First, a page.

# How do you solve the inequality x^2 + 2x - 3 <=0?

Feb 21, 2016

First calculate the zeros of the polynom:

$x = \frac{- 2 \pm \sqrt{{2}^{2} - 4 \cdot 1 \cdot \left(- 3\right)}}{2}$

$x = \frac{- 2 \pm \sqrt{16}}{2}$

$x = \frac{- 2 \pm 4}{2}$

$x = - 3 \mathmr{and} x = 1$

So the inequality can be simplified into:

$\left(x + 3\right) \left(x - 1\right) \le 0$

This will happen when one of the factors is positive and the other negative, so the solution will be:

$x \in \left[- 3 , 1\right]$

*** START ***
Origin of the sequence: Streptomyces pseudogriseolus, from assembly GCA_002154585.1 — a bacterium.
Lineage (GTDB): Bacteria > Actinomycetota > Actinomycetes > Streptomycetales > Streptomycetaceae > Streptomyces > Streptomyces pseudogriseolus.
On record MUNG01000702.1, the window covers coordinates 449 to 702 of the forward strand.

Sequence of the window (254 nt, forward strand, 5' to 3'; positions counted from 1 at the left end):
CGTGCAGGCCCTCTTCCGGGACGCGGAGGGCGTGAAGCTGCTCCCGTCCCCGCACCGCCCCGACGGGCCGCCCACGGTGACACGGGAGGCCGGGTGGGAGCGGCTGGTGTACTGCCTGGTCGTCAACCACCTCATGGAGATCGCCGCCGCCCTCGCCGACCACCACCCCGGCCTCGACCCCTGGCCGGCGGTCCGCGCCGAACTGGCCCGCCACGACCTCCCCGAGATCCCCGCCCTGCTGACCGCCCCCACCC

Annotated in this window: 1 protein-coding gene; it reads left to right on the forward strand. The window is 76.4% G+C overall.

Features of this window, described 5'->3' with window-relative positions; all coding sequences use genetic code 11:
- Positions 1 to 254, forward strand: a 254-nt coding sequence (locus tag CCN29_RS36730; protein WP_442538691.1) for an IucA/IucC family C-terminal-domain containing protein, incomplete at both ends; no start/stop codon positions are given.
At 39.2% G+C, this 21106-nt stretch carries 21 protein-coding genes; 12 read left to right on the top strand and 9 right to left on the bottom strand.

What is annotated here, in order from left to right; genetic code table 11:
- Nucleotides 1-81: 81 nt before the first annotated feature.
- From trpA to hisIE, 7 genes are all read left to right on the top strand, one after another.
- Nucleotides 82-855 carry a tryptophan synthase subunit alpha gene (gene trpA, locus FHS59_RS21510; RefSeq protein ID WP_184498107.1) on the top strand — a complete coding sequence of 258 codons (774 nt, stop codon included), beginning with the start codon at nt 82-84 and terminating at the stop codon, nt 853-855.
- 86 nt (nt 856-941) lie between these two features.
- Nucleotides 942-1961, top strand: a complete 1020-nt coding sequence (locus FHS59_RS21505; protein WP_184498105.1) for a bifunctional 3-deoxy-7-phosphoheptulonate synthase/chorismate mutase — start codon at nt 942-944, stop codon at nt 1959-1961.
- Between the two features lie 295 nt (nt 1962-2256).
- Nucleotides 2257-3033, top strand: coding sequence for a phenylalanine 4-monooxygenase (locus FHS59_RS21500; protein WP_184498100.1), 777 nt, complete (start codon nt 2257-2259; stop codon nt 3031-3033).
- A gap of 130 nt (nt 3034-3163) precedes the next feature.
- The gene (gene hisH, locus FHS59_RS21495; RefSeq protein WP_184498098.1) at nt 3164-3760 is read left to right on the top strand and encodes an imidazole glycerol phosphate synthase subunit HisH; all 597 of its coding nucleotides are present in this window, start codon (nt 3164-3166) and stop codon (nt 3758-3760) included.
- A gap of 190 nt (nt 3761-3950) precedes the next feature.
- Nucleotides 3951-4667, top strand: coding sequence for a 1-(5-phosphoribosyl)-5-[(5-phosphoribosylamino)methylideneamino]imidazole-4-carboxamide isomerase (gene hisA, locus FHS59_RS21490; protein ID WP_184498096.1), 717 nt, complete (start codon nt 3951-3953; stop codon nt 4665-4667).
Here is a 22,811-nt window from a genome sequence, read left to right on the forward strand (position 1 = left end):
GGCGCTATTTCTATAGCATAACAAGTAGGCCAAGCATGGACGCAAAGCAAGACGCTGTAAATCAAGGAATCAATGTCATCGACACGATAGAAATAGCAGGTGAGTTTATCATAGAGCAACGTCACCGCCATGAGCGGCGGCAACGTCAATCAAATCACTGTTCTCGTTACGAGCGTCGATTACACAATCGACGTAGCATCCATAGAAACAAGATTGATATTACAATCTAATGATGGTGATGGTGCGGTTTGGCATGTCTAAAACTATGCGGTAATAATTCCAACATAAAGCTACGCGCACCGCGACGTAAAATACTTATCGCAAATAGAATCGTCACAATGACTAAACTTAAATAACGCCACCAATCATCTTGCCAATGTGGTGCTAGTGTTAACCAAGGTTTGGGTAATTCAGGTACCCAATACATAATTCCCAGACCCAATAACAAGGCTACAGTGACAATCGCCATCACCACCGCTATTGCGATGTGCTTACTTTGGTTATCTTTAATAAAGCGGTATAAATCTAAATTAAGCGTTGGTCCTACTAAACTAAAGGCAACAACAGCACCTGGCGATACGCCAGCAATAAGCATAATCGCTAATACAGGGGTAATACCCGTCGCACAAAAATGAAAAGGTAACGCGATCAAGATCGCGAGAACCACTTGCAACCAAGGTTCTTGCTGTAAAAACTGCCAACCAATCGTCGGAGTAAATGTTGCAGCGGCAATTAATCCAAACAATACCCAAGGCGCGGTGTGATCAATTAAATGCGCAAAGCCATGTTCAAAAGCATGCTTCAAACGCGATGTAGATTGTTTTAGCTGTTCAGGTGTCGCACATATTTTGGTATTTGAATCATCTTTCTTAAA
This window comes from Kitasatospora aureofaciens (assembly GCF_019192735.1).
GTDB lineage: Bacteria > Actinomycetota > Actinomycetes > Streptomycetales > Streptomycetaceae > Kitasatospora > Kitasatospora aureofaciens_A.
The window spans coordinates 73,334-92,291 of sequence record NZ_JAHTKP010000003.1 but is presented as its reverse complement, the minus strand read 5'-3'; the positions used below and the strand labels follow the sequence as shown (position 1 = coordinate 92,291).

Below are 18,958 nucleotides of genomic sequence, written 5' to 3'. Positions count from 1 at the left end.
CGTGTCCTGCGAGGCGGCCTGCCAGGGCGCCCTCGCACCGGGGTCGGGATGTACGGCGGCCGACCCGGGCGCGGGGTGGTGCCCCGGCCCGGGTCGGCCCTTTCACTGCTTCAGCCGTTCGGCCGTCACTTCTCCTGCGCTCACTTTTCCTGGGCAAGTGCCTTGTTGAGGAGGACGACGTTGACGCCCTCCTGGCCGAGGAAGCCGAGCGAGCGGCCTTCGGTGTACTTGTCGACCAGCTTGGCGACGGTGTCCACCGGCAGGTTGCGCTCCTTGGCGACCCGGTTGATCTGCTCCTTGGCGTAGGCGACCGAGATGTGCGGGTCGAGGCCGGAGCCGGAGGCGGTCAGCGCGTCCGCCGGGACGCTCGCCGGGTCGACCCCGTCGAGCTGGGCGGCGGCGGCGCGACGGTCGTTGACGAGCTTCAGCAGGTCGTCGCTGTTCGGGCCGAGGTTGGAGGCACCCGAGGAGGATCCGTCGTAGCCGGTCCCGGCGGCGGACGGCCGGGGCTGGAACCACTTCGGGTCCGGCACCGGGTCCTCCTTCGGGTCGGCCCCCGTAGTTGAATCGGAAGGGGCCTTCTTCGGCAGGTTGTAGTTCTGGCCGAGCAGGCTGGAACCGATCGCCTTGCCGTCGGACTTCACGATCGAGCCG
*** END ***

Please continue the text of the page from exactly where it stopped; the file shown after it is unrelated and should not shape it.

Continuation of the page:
Feb 22, 2016

Closed Interval [-3, 1]

#### Explanation:

$f \left(x\right) = {x}^{2} + 2 x - 3 \le 0$
First , solve f(x) = 0.
Since a + b + c = 0, use shortcut. One real root is 1 and the other is c/a = -3.
Use the algebraic method to solve f(x) <= 0. Between the 2 real roots (x-intercepts), f(x) < 0. (The parabola graph is below the x-axis because a > 0)).
Solution set: closed interval [-3, 1].
The 2 end points ( -3 and 1) are included in the solution set.